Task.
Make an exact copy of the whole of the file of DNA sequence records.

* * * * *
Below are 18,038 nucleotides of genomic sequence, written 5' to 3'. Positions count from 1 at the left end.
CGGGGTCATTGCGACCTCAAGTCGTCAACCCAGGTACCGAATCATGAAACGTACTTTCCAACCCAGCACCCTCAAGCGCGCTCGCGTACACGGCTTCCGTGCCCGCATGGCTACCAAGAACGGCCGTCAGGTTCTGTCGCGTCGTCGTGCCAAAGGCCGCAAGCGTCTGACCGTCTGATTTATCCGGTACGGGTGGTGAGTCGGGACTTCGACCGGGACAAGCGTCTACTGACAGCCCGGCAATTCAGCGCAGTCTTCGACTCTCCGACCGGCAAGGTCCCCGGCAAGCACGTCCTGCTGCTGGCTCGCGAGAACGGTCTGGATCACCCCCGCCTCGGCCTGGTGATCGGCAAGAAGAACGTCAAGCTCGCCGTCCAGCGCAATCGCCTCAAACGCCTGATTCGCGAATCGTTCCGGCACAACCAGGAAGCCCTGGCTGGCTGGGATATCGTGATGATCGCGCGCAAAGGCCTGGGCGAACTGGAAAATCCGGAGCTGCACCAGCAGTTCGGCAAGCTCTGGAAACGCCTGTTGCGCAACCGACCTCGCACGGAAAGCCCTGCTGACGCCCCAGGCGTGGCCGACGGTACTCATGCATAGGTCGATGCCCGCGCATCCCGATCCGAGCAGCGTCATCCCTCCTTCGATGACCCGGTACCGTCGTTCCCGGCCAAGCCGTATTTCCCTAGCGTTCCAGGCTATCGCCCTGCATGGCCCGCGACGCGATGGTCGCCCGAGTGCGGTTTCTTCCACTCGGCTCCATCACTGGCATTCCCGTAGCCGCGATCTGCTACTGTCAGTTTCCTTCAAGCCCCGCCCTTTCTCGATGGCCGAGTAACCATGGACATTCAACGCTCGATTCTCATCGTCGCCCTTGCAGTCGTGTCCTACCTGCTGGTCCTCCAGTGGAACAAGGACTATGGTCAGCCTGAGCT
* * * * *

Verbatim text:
Below are 18,038 nucleotides of genomic sequence, written 5' to 3'. Positions count from 1 at the left end.
CGGGGTCATTGCGACCTCAAGTCGTCAACCCAGGTACCGAATCATGAAACGTACTTTCCAACCCAGCACCCTCAAGCGCGCTCGCGTACACGGCTTCCGTGCCCGCATGGCTACCAAGAACGGCCGTCAGGTTCTGTCGCGTCGTCGTGCCAAAGGCCGCAAGCGTCTGACCGTCTGATTTATCCGGTACGGGTGGTGAGTCGGGACTTCGACCGGGACAAGCGTCTACTGACAGCCCGGCAATTCAGCGCAGTCTTCGACTCTCCGACCGGCAAGGTCCCCGGCAAGCACGTCCTGCTGCTGGCTCGCGAGAACGGTCTGGATCACCCCCGCCTCGGCCTGGTGATCGGCAAGAAGAACGTCAAGCTCGCCGTCCAGCGCAATCGCCTCAAACGCCTGATTCGCGAATCGTTCCGGCACAACCAGGAAGCCCTGGCTGGCTGGGATATCGTGATGATCGCGCGCAAAGGCCTGGGCGAACTGGAAAATCCGGAGCTGCACCAGCAGTTCGGCAAGCTCTGGAAACGCCTGTTGCGCAACCGACCTCGCACGGAAAGCCCTGCTGACGCCCCAGGCGTGGCCGACGGTACTCATGCATAGGTCGATGCCCGCGCATCCCGATCCGAGCAGCGTCATCCCTCCTTCGATGACCCGGTACCGTCGTTCCCGGCCAAGCCGTATTTCCCTAGCGTTCCAGGCTATCGCCCTGCATGGCCCGCGACGCGATGGTCGCCCGAGTGCGGTTTCTTCCACTCGGCTCCATCACTGGCATTCCCGTAGCCGCGATCTGCTACTGTCAGTTTCCTTCAAGCCCCGCCCTTTCTCGATGGCCGAGTAACCATGGACATTCAACGCTCGATTCTCATCGTCGCCCTTGCAGTCGTGTCCTACCTGCTGGTCCTCCAGTGGAACAAGGACTATGGTCAGCCTGAGCT